Accordingly, they are initiating an approach that looks beyond past practice (“graduate admissions targets have been grounded in the belief that more is better: that increasing cohort size is the goal. This has created a less than optimal environment for some of our students, increasing time to degree, decreasing advising effectiveness, and narrowing the evaluation of prospective students’ excellence and potential”). Over the next year, seeking to address these “shortfalls,” GSAS will “work with programs to further encourage best practices in admissions that will help faculty recruit the most promising students and ensure that each student will be supported in reaching their full potential.” Guiding criteria will include assessing advising, diversity, and outcomes—which will, in turn, be embedded in “an extended conversation about what a Ph.D. should be in the 21st century and how curricula, training, and professional development should reflect these goals.”

The approach appears rigorous and unsentimental. Thus:

  • Advising: “As you know, advising the talented graduate students we admit and setting them up for success is a privilege. Our goal as advisors is to provide them with the guidance they need to successfully navigate their academic training, graduate in a timely manner, and enter the profession of their choosing with confidence and support.” Accordingly, “Admissions targets in the longer term will be determined in part by program advising quality.” Do professors provide timely feedback? Are all faculty in a program engaged, or do only a few manage most advisees? Is there a structured approach to advising? Do students consider themselves well supported?
  • Diversity: “An over-credentialed candidate may not hold the same potential as an applicant with fewer accomplishments but who shows outstanding promise. Cohorts should reflect multiple, broad perspectives that augment the learning happening in the classroom or lab. In rankings, more emphasis should be placed on this potential than is currently the practice.” Accordingly, programs will be evaluated on how well they build diverse cohorts. Are departments looking broadly for applicants? Are students coming from a broad number of undergraduate institutions? And so on.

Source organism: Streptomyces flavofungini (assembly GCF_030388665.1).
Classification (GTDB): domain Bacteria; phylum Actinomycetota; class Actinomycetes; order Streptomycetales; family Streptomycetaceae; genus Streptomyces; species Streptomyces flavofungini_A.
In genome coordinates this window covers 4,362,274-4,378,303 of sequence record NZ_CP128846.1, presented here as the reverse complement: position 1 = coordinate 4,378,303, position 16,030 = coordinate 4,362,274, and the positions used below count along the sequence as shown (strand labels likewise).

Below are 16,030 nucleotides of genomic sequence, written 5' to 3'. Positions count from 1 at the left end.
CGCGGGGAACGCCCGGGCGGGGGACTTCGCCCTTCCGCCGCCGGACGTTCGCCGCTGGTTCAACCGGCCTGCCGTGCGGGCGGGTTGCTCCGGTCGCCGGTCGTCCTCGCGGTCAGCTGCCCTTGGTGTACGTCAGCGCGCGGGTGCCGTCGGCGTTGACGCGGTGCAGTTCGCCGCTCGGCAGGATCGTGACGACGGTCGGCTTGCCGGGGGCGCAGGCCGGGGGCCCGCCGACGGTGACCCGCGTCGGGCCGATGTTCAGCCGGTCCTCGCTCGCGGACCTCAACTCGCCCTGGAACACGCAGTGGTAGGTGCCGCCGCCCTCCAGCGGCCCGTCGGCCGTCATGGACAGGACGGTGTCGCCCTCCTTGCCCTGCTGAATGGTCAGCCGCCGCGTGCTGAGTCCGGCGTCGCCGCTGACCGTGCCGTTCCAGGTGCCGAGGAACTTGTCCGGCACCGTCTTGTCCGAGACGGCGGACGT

• Outcomes: “Students come to Harvard to develop and finalize their ideas, graduate, and successfully find a job in the profession of their choosing. In some fields, this process runs smoothly. In others, students may find few opportunities to pursue their career goals. GSAS has collected employment data for new graduates and graduates 10 years out to track these career outcomes and inform the decisions made by the admissions committee.” Accordingly, in setting admissions targets, programs will be reviewed to determine how well they prepare students for a successful outcome in the context of their discipline, the time to degree, and, importantly: “How have past graduates fared in the job market? How does the job market currently look?”

This is a major, and potentially transformative, look at doctoral education at the University.

The Spring-Term Calendar

Separately, Dean Gay wrote to colleagues that although final decisions on who may attend the College in residence next spring will be announced in December (as previously indicated), the FAS spring semester itself will:

  • follow the regular academic calendar, with classes beginning January 25 and ending April 28—thus aligning with other Harvard schools); but
  • the traditional spring recess week will instead be “re-allocated across the semester as scheduled wellness days, providing one day off from remote teaching and learning approximately every other week.” (The schedule is now published here.)

Similar changes in academic calendars have already been announced by other institutions. Eliminating a spring break minimizes travel and student exposure to the coronavirus away from campus (and vice versa, once students on break return to campus). This parallels the fall-semester plan to end classes before Thanksgiving: students will leave campus by November 22, and complete reading period and examinations remotely, to minimize travel and viral exposure.

As Gay noted, “[T]he question of when undergraduate students who will be learning in residence would arrive on campus is related but independent of the academic timeline.” She emphasized that “While there is much more work ahead of us, we are on track to share the outcome of that planning early in December.” (Other Harvard schools’ spring plans are reported here.)

Although fall has proceeded well, she continued, planning for spring must take place “against a backdrop of deteriorating public-health conditions” nationwide.











Read more articles by: John S. Rosenberg